Why did the First World War end in stalemate for so long?

This enquiry examines why stalemate occurred during the First World War and how it was finally ended. Students are also asked to consider the impact of technological developments in warfare from 1914-18 and their effectiveness in ending the conflict.

Stage 1

What do we mean by stalemate?

This stage develops students’ understanding of the causes of stalemate during the First World War. Students are asked to explore why the First World War ended in stalemate for so long.

Stage 2

Why did stalemate occur on the Western Front?

This stage further develops students’ understanding of the causes of stalemate during the First World War by exploring four causes of stalemate: The Trench system, the effective use of a machine gun as a defensive weapon, the difficulty crossing No-man's land and the use of railways to mobilise/transfer troops.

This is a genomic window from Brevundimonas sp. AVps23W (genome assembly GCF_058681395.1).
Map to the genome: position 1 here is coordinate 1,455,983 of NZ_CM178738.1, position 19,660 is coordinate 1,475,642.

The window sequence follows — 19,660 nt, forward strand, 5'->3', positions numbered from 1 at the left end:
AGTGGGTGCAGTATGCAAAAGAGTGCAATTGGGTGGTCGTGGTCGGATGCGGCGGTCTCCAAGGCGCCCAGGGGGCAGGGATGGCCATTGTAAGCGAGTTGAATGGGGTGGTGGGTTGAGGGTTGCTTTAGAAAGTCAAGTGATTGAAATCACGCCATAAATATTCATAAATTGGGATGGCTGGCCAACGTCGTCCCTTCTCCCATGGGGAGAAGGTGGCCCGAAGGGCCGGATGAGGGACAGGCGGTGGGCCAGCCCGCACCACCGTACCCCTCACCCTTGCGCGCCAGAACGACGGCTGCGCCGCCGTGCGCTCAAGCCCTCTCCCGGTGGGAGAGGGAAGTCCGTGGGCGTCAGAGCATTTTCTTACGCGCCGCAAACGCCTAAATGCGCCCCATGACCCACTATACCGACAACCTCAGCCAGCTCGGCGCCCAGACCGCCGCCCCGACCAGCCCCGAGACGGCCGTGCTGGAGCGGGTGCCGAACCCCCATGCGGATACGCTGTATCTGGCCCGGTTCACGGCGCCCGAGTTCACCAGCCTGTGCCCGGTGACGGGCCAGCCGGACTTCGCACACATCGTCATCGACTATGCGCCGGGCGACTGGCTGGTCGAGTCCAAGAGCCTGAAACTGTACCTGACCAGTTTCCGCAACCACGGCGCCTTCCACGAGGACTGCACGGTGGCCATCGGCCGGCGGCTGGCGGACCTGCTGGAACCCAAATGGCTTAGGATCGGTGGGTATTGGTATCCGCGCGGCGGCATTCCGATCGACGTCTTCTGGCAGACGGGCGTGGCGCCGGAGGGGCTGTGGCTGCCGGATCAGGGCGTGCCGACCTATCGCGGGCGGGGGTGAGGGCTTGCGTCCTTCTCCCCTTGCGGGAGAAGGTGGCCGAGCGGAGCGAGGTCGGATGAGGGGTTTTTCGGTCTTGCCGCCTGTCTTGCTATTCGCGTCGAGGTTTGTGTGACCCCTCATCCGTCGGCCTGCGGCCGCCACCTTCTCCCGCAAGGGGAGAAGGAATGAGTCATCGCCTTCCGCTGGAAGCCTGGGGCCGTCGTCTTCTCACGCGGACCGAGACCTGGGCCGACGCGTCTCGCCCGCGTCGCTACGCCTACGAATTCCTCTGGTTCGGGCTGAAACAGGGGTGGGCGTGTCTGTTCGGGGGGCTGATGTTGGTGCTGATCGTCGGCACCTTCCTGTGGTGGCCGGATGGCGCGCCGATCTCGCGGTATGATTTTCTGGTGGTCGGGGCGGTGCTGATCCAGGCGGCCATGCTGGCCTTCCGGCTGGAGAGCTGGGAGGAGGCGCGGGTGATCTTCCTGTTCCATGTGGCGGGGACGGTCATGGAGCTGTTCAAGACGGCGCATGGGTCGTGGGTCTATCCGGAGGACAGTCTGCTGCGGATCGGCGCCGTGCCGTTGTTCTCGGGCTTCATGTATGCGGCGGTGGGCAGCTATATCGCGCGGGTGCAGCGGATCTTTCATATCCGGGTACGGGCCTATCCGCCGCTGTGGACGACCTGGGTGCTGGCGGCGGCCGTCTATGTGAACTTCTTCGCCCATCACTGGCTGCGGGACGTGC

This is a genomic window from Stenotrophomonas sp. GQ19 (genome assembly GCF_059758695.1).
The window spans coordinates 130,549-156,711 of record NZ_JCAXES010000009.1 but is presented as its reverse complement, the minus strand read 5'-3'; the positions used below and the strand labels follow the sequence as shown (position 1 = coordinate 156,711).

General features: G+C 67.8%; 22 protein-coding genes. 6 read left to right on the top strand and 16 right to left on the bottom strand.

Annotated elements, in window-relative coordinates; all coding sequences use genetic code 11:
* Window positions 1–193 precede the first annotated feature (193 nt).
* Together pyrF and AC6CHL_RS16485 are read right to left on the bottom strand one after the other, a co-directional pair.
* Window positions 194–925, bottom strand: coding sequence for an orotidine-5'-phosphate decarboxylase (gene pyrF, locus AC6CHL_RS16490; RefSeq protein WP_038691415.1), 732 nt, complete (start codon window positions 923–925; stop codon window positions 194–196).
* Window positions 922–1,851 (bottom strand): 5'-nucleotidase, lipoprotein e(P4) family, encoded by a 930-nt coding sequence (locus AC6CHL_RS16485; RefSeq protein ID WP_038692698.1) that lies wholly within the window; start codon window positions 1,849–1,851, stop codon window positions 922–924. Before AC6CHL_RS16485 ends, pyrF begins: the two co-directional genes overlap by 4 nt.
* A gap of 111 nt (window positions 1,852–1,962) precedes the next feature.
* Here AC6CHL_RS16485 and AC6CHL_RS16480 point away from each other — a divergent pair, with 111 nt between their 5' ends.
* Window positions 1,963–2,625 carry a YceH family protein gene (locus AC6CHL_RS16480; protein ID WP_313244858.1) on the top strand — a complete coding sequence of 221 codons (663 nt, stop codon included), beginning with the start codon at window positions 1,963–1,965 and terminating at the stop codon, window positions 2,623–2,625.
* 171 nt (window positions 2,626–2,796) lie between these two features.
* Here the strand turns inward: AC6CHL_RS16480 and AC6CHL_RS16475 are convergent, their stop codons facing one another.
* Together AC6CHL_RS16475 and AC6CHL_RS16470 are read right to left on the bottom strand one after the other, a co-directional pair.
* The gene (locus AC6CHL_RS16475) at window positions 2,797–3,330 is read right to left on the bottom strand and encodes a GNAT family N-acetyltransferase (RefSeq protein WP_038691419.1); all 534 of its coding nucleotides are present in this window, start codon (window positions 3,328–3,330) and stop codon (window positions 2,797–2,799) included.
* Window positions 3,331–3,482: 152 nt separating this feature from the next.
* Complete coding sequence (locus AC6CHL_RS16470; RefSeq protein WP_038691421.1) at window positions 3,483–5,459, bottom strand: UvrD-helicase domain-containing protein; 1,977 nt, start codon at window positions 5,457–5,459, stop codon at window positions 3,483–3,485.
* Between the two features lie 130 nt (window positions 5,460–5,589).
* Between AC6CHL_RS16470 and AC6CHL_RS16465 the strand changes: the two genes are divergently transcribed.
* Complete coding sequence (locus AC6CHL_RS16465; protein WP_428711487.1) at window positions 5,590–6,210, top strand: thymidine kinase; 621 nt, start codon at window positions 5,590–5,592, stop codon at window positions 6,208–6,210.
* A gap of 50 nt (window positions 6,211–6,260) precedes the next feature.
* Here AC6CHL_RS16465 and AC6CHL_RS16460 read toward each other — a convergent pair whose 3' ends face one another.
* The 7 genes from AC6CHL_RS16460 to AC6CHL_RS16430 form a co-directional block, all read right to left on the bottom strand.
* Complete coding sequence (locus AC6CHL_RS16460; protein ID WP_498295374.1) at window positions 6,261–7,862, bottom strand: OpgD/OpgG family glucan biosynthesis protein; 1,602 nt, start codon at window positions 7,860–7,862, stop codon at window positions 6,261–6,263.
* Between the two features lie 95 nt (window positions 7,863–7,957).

Why did stalemate occur on the Western Front?

A 5 slide powerpoint presentation of images showing trench warfare, no man's land, a machine gun and Russian soldiers being mobilised and transported the front line.

Quotes from the front line

This resource features quotes from the front line – which detail the conditions of No-Man’s Land and the role of senior officers/tactics as a prelude to the next activity – other reasons for stalemate.

Stage 3

How was the stalemate on the Western Front broken?

To complete the enquiry, students are asked to consider how the stalemate was broken. All students will identify at least two factors which ended the stalemate, with an activity to stretch students focussing upon a hierarchy of significance or linking factors to highlight that no one single reason ended the stalemate.

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